But if I knew how to manage my portfolio safer and smarter than most hedge fund managers, I could realistically grow my wealth.
Richmond and Kansas City Fed Manufacturing Index
After a strong three months of bullish business conditions, the capital of the Commonwealth of Virginia ended last week on a softer note. According to the Federal Reserve Bank of Richmond, the manufacturing index for the region fell for the first time since July, at -6 versus January’s +12. Weakness swept across the report—including new orders, at -9 versus +14 in January, and backlog orders, lowering to -8 versus -2. Shipments were also negative, as were capacity utilization and the workweek. Inventories rose on the weakness of shipments, while employment was at zero for the second month.
On the other hand, the Kansas City manufacturing index month-over-month composite index was at 4 in February, much in line with the January reading of 5, and up from -3 in December. Price indexes were mostly stable or slightly lower than the previous week.
The manufacturing sector is one of the major sectors of the economy. Increases in manufacturing indicators have a big influence on the stock and bond markets. The stock market reacted positively on the increase in the manufacturing indicator, but the bond market tends to assess the impact of growth in future inflation, which could adversely impact the bond market. Investors assess this manufacturing data to understand the regional success or backdrop of the economy.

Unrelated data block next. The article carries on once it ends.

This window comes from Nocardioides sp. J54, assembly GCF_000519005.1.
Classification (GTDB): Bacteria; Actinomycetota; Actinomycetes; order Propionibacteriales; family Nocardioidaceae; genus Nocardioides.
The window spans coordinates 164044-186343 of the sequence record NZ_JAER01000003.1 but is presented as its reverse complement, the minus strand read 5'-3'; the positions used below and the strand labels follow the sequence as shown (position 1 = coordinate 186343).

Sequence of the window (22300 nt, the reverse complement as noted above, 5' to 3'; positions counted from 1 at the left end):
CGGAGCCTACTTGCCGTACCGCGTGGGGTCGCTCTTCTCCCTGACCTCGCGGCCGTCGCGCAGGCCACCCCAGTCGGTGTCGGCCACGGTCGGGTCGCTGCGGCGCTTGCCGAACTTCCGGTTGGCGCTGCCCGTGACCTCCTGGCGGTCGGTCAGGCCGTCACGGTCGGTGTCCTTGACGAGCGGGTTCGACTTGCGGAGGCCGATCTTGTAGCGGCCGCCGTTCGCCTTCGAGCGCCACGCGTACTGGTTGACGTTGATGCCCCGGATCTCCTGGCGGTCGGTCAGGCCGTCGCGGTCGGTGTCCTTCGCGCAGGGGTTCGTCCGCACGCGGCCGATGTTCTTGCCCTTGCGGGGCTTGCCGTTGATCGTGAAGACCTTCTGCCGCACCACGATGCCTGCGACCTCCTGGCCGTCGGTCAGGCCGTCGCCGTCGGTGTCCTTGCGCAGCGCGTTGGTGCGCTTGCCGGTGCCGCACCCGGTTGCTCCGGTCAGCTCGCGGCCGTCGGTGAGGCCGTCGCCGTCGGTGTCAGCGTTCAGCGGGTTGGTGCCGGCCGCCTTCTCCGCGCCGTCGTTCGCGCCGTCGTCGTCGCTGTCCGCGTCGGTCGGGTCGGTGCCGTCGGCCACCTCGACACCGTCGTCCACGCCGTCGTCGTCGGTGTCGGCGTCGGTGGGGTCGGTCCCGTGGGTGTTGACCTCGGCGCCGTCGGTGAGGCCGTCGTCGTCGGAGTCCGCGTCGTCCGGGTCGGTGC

The Federal Reserve Bank of Richmond manufacturing index is a composite index that represents a weighted average of shipments, new orders, and employment indexes. Each index is a diffusion index. That means it’s equal to the percentage of responding firms reporting increases minus the percentage reporting decreases, with results based on responses from 80 out of 110 firms surveyed. The data is released on the fourth Tuesday of each month.
The Kansas City Fed manufacturing index is the composite index that provides an average of the production, new orders, employment, supplier delivery time, and raw materials inventory indexes. While manufacturing activity declined in the Kansas City Fed manufacturing index—particularly at the food and beverage segment—the production of durable goods products increased slightly. Other month-over-month indexes were mixed. The production index jumped from -8 to +3, and the shipments index also climbed higher. The order backlog and employment indexes decreased slightly, while the new orders index was unchanged. The raw materials inventory index increased for the second straight month, while the finished goods inventory index remained flat.
Plus, the future factory indexes eased slightly from historical highs in January, indicating a slowdown in the Kansas manufacturing sector.
© 2013 Market Realist, Inc.